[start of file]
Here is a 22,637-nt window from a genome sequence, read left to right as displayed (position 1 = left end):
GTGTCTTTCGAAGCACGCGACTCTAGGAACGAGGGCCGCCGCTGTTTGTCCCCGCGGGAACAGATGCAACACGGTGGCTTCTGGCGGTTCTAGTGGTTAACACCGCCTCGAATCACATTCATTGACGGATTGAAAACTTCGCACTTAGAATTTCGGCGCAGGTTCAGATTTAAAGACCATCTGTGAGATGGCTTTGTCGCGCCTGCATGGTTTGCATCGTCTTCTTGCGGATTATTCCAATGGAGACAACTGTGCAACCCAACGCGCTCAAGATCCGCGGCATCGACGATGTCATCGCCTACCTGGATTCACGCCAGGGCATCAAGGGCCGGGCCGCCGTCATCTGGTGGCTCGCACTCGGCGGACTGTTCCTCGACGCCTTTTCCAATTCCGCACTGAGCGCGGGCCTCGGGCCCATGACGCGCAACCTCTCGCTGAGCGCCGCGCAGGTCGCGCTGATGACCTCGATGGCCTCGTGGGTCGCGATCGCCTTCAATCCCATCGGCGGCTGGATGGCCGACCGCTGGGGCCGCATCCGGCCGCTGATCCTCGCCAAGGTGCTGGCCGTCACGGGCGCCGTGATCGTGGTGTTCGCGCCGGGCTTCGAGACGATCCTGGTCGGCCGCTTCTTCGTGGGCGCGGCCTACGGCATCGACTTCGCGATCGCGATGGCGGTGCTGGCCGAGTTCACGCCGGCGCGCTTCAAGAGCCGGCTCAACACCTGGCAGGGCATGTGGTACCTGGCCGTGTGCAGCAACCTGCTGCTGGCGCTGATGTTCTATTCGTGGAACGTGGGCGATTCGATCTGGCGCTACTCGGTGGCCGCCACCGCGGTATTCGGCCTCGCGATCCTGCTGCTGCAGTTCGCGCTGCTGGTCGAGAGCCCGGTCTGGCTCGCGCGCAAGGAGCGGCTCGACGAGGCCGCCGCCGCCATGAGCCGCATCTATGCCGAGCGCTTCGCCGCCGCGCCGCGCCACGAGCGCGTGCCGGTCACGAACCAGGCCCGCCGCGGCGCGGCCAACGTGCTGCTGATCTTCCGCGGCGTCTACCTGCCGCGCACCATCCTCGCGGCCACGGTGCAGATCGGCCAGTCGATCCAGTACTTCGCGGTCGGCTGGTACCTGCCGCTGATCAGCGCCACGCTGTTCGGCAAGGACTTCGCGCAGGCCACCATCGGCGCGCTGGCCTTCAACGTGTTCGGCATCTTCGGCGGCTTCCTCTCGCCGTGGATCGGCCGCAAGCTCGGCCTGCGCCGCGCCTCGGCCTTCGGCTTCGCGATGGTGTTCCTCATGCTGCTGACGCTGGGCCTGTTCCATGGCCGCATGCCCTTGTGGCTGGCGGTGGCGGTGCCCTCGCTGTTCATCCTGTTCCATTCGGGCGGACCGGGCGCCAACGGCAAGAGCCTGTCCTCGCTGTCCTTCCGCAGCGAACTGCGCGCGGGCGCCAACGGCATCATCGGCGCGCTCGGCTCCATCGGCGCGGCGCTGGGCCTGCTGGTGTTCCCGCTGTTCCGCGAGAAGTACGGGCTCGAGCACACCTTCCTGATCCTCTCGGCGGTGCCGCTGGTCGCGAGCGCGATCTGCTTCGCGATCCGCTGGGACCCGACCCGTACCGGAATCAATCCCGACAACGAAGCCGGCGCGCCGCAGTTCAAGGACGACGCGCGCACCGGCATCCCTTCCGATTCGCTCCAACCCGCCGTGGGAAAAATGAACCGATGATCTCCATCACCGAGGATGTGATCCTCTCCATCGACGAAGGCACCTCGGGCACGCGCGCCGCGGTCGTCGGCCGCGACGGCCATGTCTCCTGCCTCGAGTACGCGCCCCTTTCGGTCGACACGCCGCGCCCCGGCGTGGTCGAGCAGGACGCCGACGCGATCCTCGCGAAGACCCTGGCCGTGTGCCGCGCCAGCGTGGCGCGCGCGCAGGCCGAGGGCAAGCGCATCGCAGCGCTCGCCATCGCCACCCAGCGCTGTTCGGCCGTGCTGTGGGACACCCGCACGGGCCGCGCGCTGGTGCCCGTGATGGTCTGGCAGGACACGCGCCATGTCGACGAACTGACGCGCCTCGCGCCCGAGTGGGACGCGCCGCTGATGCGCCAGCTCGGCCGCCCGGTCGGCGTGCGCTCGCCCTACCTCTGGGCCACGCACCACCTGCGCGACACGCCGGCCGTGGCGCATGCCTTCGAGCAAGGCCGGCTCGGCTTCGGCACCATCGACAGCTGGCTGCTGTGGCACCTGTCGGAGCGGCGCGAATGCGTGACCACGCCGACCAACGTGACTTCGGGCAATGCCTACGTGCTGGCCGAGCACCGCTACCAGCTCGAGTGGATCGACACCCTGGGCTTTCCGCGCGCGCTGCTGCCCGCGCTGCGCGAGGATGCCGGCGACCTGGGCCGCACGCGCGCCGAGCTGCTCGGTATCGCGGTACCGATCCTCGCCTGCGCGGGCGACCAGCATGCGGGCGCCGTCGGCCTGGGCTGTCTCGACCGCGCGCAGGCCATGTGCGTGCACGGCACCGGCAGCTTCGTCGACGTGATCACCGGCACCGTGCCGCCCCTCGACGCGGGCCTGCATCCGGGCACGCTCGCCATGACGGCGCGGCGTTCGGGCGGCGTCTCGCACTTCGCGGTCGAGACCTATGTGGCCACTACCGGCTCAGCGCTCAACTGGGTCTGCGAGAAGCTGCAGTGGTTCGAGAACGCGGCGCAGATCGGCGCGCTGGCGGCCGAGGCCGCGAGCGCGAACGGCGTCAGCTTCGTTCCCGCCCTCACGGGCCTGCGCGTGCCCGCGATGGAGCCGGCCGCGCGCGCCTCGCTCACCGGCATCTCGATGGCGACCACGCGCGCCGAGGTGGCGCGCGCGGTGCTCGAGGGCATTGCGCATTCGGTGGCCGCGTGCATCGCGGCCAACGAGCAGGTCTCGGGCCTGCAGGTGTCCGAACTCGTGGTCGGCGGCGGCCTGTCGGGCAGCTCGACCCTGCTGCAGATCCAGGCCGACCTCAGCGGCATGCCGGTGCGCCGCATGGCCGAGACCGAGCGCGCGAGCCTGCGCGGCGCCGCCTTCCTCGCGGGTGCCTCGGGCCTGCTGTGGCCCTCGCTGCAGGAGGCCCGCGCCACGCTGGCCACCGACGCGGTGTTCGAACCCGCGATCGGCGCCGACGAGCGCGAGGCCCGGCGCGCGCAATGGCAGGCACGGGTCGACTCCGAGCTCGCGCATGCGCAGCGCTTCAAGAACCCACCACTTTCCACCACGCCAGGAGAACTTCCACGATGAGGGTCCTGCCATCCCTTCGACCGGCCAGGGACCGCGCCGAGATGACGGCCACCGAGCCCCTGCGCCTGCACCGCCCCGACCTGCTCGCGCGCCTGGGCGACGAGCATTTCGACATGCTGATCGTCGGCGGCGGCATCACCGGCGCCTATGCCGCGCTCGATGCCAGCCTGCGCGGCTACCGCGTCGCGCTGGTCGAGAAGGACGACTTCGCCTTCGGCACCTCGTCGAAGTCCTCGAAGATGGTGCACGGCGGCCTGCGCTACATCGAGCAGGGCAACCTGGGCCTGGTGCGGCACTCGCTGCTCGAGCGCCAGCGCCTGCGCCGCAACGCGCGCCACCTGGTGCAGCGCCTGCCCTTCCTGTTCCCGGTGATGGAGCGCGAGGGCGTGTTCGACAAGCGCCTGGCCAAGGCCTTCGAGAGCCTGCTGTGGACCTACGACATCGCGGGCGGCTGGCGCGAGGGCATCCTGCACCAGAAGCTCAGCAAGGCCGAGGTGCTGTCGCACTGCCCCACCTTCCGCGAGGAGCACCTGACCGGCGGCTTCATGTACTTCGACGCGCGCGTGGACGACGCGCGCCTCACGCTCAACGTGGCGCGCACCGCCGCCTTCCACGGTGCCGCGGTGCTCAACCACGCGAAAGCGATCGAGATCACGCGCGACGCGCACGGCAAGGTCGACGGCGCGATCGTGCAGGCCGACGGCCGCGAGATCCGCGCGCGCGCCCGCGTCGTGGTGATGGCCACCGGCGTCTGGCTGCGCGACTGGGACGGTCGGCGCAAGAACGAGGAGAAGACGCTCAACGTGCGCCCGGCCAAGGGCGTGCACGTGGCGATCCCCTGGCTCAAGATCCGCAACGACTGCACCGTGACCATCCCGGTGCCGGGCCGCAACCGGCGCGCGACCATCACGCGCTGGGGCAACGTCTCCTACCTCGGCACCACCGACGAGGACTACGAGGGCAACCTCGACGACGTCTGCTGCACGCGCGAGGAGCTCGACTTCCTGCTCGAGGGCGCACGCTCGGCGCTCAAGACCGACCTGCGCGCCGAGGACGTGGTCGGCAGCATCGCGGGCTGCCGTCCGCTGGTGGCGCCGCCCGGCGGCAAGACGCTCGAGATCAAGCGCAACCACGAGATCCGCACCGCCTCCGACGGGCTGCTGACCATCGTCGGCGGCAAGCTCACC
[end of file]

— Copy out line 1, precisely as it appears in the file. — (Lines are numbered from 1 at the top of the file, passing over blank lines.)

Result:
Here is a 22,637-nt window from a genome sequence, read left to right as displayed (position 1 = left end):